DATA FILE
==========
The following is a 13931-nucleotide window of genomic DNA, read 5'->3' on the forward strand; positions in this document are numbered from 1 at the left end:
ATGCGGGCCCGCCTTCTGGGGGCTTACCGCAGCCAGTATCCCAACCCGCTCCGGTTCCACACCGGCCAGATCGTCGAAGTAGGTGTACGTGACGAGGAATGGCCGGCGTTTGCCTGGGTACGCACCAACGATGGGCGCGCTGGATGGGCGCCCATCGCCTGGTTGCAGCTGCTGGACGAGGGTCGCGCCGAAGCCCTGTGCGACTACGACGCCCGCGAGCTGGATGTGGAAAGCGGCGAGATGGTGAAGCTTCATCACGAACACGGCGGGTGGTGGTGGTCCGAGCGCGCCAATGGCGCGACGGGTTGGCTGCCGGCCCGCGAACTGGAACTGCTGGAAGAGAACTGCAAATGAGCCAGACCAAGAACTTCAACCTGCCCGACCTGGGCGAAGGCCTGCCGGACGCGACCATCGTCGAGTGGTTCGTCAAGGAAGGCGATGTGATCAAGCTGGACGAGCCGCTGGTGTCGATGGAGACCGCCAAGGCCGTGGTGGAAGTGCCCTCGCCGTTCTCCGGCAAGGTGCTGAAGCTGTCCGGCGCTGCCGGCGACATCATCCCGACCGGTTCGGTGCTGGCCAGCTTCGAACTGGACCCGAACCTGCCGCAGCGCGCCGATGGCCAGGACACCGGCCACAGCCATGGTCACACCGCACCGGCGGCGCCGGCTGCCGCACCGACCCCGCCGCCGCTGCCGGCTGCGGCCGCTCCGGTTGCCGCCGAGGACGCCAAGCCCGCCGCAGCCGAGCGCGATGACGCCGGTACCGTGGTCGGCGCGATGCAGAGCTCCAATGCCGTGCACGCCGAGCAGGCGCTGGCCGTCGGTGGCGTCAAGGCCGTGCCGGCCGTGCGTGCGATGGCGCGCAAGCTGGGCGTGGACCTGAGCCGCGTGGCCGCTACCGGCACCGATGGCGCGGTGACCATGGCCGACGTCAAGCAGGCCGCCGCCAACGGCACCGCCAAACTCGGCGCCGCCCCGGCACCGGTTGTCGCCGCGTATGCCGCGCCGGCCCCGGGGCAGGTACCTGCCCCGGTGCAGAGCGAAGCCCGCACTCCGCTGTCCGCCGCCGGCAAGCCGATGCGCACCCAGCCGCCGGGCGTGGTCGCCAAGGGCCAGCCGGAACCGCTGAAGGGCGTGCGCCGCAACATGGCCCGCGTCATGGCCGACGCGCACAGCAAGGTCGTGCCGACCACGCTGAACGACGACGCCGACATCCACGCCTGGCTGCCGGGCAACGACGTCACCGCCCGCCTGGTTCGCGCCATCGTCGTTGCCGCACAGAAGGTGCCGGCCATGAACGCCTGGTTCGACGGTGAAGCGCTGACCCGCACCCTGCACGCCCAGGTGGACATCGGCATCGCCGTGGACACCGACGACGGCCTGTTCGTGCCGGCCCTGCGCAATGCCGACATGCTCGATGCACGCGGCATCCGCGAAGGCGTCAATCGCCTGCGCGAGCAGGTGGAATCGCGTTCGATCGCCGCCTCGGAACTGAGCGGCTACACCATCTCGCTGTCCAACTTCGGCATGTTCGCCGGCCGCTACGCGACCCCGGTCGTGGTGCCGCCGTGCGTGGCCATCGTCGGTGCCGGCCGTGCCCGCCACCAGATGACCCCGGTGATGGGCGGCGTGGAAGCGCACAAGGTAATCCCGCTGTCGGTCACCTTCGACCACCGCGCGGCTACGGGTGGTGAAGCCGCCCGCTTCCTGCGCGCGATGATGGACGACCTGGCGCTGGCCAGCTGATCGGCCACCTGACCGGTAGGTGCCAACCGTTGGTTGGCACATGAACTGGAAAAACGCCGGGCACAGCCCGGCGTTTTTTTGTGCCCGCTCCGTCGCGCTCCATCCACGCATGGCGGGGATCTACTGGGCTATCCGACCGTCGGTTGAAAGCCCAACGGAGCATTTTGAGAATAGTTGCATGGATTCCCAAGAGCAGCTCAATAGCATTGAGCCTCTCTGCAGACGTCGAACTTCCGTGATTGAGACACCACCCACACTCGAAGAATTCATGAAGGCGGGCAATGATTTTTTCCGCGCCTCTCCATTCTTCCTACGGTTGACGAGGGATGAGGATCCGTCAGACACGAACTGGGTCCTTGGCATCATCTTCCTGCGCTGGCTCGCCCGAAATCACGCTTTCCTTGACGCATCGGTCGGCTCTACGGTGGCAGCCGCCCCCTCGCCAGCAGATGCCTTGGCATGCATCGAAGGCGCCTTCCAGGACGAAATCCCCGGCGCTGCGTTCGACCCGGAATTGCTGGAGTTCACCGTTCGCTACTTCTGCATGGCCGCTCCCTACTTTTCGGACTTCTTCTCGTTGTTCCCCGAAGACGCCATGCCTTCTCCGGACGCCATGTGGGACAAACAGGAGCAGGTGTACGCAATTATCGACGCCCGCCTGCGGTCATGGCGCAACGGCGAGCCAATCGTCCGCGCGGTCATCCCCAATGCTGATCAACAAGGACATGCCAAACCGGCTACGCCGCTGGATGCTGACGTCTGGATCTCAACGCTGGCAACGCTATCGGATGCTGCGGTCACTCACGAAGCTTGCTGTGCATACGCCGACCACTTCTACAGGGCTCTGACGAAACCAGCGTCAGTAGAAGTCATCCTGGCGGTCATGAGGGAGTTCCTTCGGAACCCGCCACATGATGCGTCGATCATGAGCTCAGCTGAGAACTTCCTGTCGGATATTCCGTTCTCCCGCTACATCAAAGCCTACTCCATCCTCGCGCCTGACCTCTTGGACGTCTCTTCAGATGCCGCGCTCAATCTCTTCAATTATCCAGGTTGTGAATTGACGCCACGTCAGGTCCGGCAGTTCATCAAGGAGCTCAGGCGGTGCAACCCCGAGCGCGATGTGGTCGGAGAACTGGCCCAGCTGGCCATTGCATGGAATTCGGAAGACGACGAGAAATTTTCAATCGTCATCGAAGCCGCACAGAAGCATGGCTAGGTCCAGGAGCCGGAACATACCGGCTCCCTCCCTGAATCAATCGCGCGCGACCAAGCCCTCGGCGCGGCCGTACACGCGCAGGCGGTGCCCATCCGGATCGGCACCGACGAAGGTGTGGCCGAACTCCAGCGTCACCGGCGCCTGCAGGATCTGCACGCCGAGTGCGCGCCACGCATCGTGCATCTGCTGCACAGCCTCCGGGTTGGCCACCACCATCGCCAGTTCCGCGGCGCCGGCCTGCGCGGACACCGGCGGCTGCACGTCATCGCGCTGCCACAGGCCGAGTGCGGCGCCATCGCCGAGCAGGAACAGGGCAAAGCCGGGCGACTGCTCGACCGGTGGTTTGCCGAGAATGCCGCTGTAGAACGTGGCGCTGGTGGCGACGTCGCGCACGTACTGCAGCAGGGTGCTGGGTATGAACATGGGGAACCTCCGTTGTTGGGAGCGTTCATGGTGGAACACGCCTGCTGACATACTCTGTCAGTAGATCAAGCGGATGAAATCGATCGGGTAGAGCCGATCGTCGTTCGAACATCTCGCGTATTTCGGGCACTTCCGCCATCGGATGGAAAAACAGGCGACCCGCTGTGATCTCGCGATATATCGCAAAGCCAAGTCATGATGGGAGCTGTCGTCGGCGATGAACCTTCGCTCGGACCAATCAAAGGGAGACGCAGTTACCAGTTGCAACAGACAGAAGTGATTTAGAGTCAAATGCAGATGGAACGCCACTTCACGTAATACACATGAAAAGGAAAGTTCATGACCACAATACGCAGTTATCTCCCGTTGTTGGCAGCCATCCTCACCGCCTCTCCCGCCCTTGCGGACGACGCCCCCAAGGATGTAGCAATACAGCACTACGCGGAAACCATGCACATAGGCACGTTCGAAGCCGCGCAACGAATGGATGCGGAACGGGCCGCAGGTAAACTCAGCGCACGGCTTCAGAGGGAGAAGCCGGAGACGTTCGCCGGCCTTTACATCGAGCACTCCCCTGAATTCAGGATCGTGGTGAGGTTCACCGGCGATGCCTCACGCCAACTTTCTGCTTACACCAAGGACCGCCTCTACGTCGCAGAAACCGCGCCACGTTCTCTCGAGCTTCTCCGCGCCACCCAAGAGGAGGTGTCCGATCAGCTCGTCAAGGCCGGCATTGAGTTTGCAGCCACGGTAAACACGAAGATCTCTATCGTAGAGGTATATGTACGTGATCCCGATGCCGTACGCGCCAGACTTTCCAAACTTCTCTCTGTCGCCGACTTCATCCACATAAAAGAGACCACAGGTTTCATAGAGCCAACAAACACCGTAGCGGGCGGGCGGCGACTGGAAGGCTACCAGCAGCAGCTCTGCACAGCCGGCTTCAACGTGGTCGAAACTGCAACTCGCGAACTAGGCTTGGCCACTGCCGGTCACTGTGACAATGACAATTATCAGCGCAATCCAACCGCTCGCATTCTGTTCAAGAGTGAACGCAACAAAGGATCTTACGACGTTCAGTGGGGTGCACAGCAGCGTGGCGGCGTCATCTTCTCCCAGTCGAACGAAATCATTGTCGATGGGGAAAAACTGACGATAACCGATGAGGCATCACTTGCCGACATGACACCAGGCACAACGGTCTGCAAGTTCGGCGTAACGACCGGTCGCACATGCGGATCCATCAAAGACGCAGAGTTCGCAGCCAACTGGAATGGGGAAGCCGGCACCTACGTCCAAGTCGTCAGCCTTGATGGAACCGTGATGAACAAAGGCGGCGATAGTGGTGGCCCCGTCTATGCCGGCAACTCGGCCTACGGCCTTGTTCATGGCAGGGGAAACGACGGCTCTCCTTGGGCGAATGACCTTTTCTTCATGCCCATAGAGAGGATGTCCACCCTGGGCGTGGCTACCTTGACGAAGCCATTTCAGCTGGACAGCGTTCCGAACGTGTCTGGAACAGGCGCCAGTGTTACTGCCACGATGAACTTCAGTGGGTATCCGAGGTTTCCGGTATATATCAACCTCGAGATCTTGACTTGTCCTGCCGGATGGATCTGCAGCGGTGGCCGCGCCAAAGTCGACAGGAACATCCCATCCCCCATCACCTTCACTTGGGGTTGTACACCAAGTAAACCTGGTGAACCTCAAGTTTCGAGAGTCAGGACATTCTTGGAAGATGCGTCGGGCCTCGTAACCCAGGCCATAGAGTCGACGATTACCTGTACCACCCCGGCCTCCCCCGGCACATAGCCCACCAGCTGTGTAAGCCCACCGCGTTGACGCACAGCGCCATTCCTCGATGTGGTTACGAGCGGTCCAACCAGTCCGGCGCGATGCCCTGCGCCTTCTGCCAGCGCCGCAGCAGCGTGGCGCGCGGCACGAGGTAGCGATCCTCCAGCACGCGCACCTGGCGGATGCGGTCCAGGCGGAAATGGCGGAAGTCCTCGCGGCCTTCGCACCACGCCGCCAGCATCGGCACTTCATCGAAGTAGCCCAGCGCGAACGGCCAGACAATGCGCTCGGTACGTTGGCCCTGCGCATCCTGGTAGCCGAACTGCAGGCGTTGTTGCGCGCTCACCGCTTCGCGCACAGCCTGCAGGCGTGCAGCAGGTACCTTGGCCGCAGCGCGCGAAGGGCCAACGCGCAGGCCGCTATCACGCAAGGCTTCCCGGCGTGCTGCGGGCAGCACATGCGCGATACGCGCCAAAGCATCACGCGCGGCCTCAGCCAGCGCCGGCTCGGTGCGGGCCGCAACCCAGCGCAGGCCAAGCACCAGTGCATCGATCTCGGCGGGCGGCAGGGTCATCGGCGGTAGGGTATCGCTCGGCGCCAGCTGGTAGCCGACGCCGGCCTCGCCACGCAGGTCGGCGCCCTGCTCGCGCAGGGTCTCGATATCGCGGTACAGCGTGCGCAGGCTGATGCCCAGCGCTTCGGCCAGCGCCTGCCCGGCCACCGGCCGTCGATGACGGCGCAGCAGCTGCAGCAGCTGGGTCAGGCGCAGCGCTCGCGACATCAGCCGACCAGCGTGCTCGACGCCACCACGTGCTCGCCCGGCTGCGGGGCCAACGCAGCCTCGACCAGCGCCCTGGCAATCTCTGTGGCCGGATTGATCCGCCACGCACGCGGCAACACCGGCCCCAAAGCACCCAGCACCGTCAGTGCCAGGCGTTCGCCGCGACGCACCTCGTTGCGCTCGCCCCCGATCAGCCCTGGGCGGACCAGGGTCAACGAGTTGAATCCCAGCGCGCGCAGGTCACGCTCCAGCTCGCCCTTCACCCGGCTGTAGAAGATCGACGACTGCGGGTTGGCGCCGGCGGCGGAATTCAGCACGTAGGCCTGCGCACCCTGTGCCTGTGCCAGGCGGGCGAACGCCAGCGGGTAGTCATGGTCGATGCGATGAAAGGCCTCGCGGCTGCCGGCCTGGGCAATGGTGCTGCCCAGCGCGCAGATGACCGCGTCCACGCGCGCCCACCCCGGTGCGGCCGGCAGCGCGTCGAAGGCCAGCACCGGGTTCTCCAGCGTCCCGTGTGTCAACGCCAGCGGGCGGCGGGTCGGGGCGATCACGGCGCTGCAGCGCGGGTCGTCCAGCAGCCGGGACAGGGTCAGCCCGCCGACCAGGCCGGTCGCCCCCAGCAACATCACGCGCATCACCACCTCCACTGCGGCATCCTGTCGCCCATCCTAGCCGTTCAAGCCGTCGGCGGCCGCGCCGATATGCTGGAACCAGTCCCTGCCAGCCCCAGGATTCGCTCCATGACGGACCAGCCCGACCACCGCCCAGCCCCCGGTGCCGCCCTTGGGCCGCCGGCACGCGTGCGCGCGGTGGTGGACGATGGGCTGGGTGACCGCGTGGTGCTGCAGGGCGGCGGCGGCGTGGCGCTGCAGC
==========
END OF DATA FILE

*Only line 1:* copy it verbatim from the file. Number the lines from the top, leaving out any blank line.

The following is a 13931-nucleotide window of genomic DNA, read 5'->3' on the forward strand; positions in this document are numbered from 1 at the left end: